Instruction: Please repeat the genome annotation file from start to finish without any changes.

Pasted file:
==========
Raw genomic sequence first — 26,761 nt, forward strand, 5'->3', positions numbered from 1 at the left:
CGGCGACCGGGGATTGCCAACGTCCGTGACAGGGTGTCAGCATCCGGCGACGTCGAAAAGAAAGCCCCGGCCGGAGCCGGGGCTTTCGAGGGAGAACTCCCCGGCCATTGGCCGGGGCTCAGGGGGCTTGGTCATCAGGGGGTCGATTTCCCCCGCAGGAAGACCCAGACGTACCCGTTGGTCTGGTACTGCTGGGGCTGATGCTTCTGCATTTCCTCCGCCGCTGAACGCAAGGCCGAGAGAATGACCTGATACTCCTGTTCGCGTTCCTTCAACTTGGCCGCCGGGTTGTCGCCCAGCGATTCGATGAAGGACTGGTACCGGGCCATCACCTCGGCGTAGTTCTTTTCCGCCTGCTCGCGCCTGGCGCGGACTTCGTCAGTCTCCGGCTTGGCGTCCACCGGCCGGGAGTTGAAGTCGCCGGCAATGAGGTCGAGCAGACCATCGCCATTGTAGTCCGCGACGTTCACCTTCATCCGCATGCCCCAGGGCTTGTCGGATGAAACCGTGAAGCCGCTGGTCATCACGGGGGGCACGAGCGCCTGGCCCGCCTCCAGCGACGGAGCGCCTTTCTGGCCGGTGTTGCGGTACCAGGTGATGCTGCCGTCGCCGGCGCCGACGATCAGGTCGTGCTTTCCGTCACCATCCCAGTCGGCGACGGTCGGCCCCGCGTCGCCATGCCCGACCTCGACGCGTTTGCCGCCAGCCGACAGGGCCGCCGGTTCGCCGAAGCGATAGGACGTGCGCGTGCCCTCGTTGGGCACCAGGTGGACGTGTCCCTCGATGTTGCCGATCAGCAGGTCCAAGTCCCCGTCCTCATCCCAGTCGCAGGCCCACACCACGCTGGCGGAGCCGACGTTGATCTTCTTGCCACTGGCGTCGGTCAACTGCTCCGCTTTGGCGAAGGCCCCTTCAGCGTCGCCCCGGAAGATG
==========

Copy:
Raw genomic sequence first — 26,761 nt, forward strand, 5'->3', positions numbered from 1 at the left:
CGGCGACCGGGGATTGCCAACGTCCGTGACAGGGTGTCAGCATCCGGCGACGTCGAAAAGAAAGCCCCGGCCGGAGCCGGGGCTTTCGAGGGAGAACTCCCCGGCCATTGGCCGGGGCTCAGGGGGCTTGGTCATCAGGGGGTCGATTTCCCCCGCAGGAAGACCCAGACGTACCCGTTGGTCTGGTACTGCTGGGGCTGATGCTTCTGCATTTCCTCCGCCGCTGAACGCAAGGCCGAGAGAATGACCTGATACTCCTGTTCGCGTTCCTTCAACTTGGCCGCCGGGTTGTCGCCCAGCGATTCGATGAAGGACTGGTACCGGGCCATCACCTCGGCGTAGTTCTTTTCCGCCTGCTCGCGCCTGGCGCGGACTTCGTCAGTCTCCGGCTTGGCGTCCACCGGCCGGGAGTTGAAGTCGCCGGCAATGAGGTCGAGCAGACCATCGCCATTGTAGTCCGCGACGTTCACCTTCATCCGCATGCCCCAGGGCTTGTCGGATGAAACCGTGAAGCCGCTGGTCATCACGGGGGGCACGAGCGCCTGGCCCGCCTCCAGCGACGGAGCGCCTTTCTGGCCGGTGTTGCGGTACCAGGTGATGCTGCCGTCGCCGGCGCCGACGATCAGGTCGTGCTTTCCGTCACCATCCCAGTCGGCGACGGTCGGCCCCGCGTCGCCATGCCCGACCTCGACGCGTTTGCCGCCAGCCGACAGGGCCGCCGGTTCGCCGAAGCGATAGGACGTGCGCGTGCCCTCGTTGGGCACCAGGTGGACGTGTCCCTCGATGTTGCCGATCAGCAGGTCCAAGTCCCCGTCCTCATCCCAGTCGCAGGCCCACACCACGCTGGCGGAGCCGACGTTGATCTTCTTGCCACTGGCGTCGGTCAACTGCTCCGCTTTGGCGAAGGCCCCTTCAGCGTCGCCCCGGAAGATG